I decided to give him a second chance. How could I not give him a second chance? Yaw, was the first love of my life & I don’t think I have loved any man the way I loved him. We were married less than 3 months later. It was a very low key event. As you know, in Fanti custom, the bride  need not be present for her wedding and indeed neither does the groom as marriage is considered as the union of families and not merely the union of individuals. Yaw’s uncles and father went to see my people, my father, uncle, mother and my elders. Yaw’s people took my head drink, comprising of bottles of schnapps and then my bride-price, comprising of some gold dust, to my family. Yaw’s generosity was so evident during the ceremony. My family members gasped as children from his family carried in several cartons of drinks, pieces of wax cloth imported from Holland, several pieces of gold jewelry, expensive soap, talcum powder and  perfume. Additionally, the amount of Ghana shillings that he gave to my father and mother to thank them for raising me well and to my brothers as their akonta sekan or ‘sword’ to thank them for protecting me was unsurpassed in our village at that time. In fact, I’m sure that probably only the chief and a handful of other rich men had ever paid that amount for their brides.

After the wedding ceremony, I moved into Yaw’s hut. Yaw was a really understanding and gentle husband. He was such a gentle lover and so patient with me on our wedding night that I don’t even recollect feeling much pain although it was my first time with a man. I had heard horror stories of how some brides would end up bleeding terribly because their husbands were so rough and demanded  sex all the time. On the other hand, I heard stories of some terror inducing brides as well! There was this woman in our village about whom it was rumored that she refused to allow her husband to have sex with her unless he carried her on his back and crawled on the floor like a horse. Hahahaa!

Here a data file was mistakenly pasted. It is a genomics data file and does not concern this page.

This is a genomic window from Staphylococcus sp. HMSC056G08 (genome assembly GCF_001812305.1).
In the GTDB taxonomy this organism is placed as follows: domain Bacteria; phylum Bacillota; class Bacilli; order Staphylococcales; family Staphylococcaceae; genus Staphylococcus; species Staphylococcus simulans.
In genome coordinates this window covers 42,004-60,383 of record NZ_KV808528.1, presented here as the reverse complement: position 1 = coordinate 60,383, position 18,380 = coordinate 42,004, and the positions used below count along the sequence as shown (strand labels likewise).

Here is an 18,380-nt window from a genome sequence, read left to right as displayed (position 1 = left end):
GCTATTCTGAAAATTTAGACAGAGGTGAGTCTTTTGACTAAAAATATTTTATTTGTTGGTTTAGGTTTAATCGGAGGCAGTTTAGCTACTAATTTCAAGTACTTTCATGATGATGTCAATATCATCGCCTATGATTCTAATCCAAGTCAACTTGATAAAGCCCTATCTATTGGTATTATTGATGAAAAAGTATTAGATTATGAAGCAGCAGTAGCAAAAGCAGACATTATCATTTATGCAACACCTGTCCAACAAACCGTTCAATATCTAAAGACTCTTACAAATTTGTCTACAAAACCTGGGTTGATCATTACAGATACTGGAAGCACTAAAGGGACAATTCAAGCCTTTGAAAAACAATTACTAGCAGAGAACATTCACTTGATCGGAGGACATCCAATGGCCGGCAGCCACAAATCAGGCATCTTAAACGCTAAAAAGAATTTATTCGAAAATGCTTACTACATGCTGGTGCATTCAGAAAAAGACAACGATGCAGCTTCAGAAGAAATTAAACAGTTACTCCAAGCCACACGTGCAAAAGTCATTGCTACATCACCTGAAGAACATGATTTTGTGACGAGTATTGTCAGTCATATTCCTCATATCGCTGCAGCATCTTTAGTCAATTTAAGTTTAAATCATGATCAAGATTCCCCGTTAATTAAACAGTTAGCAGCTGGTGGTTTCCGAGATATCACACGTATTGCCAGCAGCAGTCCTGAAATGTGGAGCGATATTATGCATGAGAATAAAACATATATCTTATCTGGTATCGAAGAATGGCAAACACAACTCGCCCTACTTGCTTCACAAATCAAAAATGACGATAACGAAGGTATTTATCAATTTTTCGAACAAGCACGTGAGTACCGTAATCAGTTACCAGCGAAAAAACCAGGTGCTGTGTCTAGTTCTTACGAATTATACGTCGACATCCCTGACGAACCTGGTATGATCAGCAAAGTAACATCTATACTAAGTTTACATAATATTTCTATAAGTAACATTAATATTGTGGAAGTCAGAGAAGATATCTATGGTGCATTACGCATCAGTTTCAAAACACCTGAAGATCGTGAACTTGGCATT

I was so elated to be married to Yaw. I had desired this for such a long time and now that my dream had finally come true, I hoped that it would last forever. But dreams are never meant to stay forever….



*As narrated to Ekuba by her grandmother. Names and minor events have been changed

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20 comments On A dream come true

  • Hahahahahahahahahahah! Ekuba I am in love. In love with your grandma. I will buy her anything if she will speak with me! 😀